1. Looking at it in close-up, I have a sneaking suspicion that under the engine-turned casing and finned barrel with a flash-hider extension, it’s basically another Winchester M1907/M1910 alteration, like Woodhull’s submachine gun of 1940-41.

    Note the bolt, the trigger guard, the position of the front sight, and particularly the forearm. The latter looks like it is oversized to accommodate the bolt weight typical of the M’10 in .351 and .401 WSL, to reduce bolt velocity due to the blowback action.

    The external bolt cocking slide on the right, ala’ the left-mounted one o the BAR, would require little more than a slot machined into the right side of the M’10 receiver.

    Lastly, the magazine housing seems to be perfectly sized for the Winchester M’10 magazine, but the wrong dimensions for any other common magazine of the day.

    I’m guessing it was a .351 WSL caliber. Other cartridges might have been dimensionally adaptable, but with the possible exception of the German 7.9 x 33 Kurz or the .30 Carbine I wouldn’t want to try any of the candidates in what is still fundamentally a (barely) retarded-blowback action. (See VG1-5 and Cristobal carbine.)



  2. “I’m guessing it was a .351 WSL caliber.”
    It is quite probable considering drawings for US Patent 2375721 A titled Automatic rifle
    by Woodhull Frederick W, there are several novel features described in patent, including magazine:
    Another object is to provide a novel and improved simple cartridge magazine whereby a plurality of cartridges can be fed singly in rapid succession to the loading mechanism of the rifle with a minimum of possibility of jamming of the cartridges or failure of supply thereof.

    • Such choice of cartridge is quite head-scratching, Patent I linked was filled in in June 1940, at that time, as far I know, none military forces used .351 Winchester (or .401 Winchester?) as their default cartridge? Why it is called Export Model?

      • I think it was called an export Model because nobody in the u.s. military was interested in it. The Woodhull “SMG” failed the Army trials in 1940, so this was probably noty seen as a serious proposition by the Ordnance Board.

        As to why it’s still a .351, that’s most likely mainly because if you start with a Winchester M1910, it’s next to impossible to convert it to any caliber other than the .351 or .401 and get it to function reliably.

        The dimensions and masses of the components (bolt, etc.) were made specifically for reliable functioning with those exact loads. IIRC, there were two different bolt weights for the forearm, one for each cartridge, with the .351 needing the heavier one oddly enough because of its higher muzzle velocity.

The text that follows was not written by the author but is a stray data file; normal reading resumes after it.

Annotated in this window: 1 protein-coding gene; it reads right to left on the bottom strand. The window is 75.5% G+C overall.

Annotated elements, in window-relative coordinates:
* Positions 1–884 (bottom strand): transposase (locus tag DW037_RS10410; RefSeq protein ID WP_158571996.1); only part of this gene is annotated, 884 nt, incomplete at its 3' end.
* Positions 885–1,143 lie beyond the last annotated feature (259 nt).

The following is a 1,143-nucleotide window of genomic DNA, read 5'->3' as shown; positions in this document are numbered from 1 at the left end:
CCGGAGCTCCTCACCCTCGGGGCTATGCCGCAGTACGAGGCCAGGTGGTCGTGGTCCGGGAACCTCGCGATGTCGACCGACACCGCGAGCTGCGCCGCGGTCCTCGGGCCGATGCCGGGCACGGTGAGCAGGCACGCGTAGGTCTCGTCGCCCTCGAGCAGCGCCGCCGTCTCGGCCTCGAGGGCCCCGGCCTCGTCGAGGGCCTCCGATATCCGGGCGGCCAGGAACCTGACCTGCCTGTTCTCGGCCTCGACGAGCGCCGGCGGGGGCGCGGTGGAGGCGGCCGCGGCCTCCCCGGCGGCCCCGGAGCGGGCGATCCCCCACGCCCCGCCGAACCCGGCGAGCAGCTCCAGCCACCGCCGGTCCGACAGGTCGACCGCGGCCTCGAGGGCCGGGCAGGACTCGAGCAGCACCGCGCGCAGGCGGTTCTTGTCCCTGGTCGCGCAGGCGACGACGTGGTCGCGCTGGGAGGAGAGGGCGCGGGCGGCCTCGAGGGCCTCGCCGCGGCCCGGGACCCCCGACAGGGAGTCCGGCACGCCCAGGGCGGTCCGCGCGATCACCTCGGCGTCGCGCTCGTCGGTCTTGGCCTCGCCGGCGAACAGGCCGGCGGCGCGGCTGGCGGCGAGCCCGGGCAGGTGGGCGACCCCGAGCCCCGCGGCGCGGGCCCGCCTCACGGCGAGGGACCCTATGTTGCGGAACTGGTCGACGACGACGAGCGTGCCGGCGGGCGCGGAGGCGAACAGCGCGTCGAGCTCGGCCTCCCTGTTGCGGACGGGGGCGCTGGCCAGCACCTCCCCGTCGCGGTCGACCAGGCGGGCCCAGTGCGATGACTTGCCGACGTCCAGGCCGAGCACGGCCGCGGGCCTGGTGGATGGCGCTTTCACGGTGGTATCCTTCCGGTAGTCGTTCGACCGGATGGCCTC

Like the P.08, which is designed to function with a 125 grain bullet at 1250 feet per second, the Winchester M’10 functions very well with its designed cartridges and loads. With anything else, it sulks.

        Curiously enough, the .351 round, which is semi-rimmed, will chamber and fire in a .357 Magnum revolver. However, I don’t think a .357 cartridge will do the same in a Winchester M’10.

        Probably a good thing, too.



        • “.351 round, which is semi-rimmed, will chamber and fire in a .357 Magnum revolver”
          It is rather impossible unless said revolver has very longer cylinder that it needs to be – .351 Winchester overall length is 1.906″ when .357 Magnum overall is length 1.59″ that is .316″ difference.

        • “.351 round, which is semi-rimmed”
          The semi-rimmed nature of that cartridge (and other from “family”) might be easily explained by fact that whole line of rifles started from .22 rim-fire rifle: Winchester Model 1903
          notice that it don’t fire .22 Long Rifle cartridge, but special cartridge – .22 Winchester Automatic – which is inside-lubricated unlike outside-lubricated .22 Long Rifle. This was done to prevent usage of black-powder cartridge in Model 1903, several years later, when .22 Long Rifle black-powder loading become past, Model 1903 was adopted for .22 Long Rifle and named Winchester Model 63.
          Similar fears of black-powder misuse also lead Remington to design own special .22 rim-fire cartridge to use in Remington Model 16 rifle.

        • I’m going to guess that the novel features in the patent don’t have anything to do with the donor gun. The examiners could see what the donor was as well as we can.

      • Also now I notice that it patent there words as simple and inexpensive. When using such cartridge might be understand as trying to mate cartridge superior ballistic-wise to pistol one (.45 Auto) without need to use locking mechanism, I’m wondering who was target market? For basically weaker-cartridge LMG? Only similar weapon which I am aware of is Danish Weibel M/1932 firing 7×44 cartridge
        according to Стрелковое оружие Второй Мировой. Коллекционное издание by Марин Милчев,Максим Попенкер it fired 7,78g Spitzer bullet at 660m/s

  3. According to the patent, disconnecting mechanism depends on a precisely screw adjusted gap through which the trigger acts. In case of faulty adjustment or any screw loosening, rifle would go to “Hammer Follow” without discharging. Not seeming reliable.

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